Philippine Folk-Tales eBook

This eBook from the Gutenberg Project consists of approximately 222 pages of information about Philippine Folk-Tales.

Juan Wins a Wager for the Governor.

Juan was well known for a brave man, though a fool, and the priest and the governor wished to try him on a wager.  The governor told him that the priest was dead, and ordered him to watch the body in the church that night.  The priest lay down on the bier before the altar, and after Juan came the priest arose.  Juan pushed him down again and ran out of the church and secured a club.  Returning, he said to the priest, “You are dead; try to get up again and I will break you to pieces.”  So Juan proved himself to be a brave man, and the governor won his wager.


Juan Hides the Salt.

Juan’s father came into possession of a sack of salt, which used to be very precious and an expensive commodity.  He wished it hidden in a secure place and so told Juan to hide it till they should need it.  Juan went out and after hunting for a long time hid it in a carabao wallow, and of course when they went to fetch it again nothing was left but the sack.


The Man in the Shroud.

Juan, being a joker, once thought to have a little fun at others’ expense, so he robed himself in a shroud, placed a bier by the roadside, set candles around it, and lay down so that all who went by should see him and be frightened.  A band of robbers went by that way, and seeing the corpse, besought it to give them luck.  As it happened, they were more than usually fortunate, and when they returned they began to make offerings to him to secure continuance of their good fortune.  As the entire proceeds of their adventures were held in common, they soon began to quarrel over the offerings to be made.  The captain became angry, and drew his sword with a threat to run the corpse through for causing so much dissension among his men.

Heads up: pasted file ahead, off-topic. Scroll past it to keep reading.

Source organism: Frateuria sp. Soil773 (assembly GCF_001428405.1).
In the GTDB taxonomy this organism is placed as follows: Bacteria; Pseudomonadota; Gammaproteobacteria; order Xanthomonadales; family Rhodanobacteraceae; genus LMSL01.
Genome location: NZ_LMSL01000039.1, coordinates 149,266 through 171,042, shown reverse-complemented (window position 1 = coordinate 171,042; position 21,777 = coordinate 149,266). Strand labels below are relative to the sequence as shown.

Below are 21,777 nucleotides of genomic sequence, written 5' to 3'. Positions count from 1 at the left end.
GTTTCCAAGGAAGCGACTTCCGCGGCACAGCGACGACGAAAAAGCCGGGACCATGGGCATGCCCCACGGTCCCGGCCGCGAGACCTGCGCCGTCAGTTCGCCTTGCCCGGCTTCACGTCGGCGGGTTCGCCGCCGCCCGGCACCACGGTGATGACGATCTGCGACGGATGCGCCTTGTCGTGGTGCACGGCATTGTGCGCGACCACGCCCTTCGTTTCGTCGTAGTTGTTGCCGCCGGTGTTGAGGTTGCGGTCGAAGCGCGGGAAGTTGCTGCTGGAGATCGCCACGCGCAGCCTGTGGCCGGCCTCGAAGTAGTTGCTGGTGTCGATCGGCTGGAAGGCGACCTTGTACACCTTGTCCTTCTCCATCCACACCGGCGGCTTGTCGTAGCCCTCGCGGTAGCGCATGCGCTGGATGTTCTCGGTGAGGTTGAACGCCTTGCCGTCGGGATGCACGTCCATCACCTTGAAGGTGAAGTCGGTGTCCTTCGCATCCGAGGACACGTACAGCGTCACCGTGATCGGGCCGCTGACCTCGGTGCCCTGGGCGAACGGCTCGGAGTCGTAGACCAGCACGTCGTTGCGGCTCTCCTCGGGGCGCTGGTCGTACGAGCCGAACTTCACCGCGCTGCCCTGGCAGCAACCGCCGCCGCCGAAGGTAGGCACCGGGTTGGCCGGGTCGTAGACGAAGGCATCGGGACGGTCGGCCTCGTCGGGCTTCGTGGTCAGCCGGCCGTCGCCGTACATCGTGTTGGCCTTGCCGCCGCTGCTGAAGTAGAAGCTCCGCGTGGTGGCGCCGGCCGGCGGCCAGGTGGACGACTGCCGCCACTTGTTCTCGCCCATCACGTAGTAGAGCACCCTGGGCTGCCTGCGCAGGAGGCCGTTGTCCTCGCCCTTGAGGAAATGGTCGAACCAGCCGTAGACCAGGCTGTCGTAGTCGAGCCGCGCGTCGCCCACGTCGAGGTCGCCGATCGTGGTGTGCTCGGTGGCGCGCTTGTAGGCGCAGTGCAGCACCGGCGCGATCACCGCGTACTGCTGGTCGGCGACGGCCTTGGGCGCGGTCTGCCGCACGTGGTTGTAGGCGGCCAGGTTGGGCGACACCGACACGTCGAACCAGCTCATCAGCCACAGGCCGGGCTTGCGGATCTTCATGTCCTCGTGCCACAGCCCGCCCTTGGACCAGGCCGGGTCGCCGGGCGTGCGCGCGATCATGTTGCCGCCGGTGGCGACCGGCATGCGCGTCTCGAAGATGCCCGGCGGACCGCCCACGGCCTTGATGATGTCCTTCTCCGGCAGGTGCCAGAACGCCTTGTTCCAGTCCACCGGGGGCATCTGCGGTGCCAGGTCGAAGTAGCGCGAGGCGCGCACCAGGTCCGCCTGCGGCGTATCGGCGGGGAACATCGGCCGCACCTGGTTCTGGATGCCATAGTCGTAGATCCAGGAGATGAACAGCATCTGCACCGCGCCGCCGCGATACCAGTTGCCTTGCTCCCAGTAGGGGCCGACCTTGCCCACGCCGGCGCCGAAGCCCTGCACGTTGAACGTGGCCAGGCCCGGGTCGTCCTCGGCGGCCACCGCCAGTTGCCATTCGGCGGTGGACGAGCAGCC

This frightened the sham dead man to such a degree that he jumped up and ran away, and the robbers, who were even more frightened than he, ran the other way, leaving all their plunder.

Juan then returned and gathered all the money and valuables left behind by the robbers, and carried them home.  Now he had a friend who was very curious to know how he came into possession of so much wealth, and so Juan told him, only he said nothing about robbers, but told his friend, whose name was Pedro, that the things were the direct reward of God for his piety.

Pedro, being afraid of the woods, decided to lie just inside the church door; besides, that being a more sacred place, he felt sure that God would favor him even more than Juan.  He arranged his bier with the candles around him, and lay down to await the shower of money that should reward his devotions.  When the sacristan went to the church to ring the bell for vespers, he saw the body lying there, and not knowing of any corpse having been carried in, he was frightened and ran to tell the padre.  The padre, when he had seen the body, said it was a miracle, and that it must be buried within the church, for the sanctification of the edifice.

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Philippine Folk-Tales from Project Gutenberg. Public domain.
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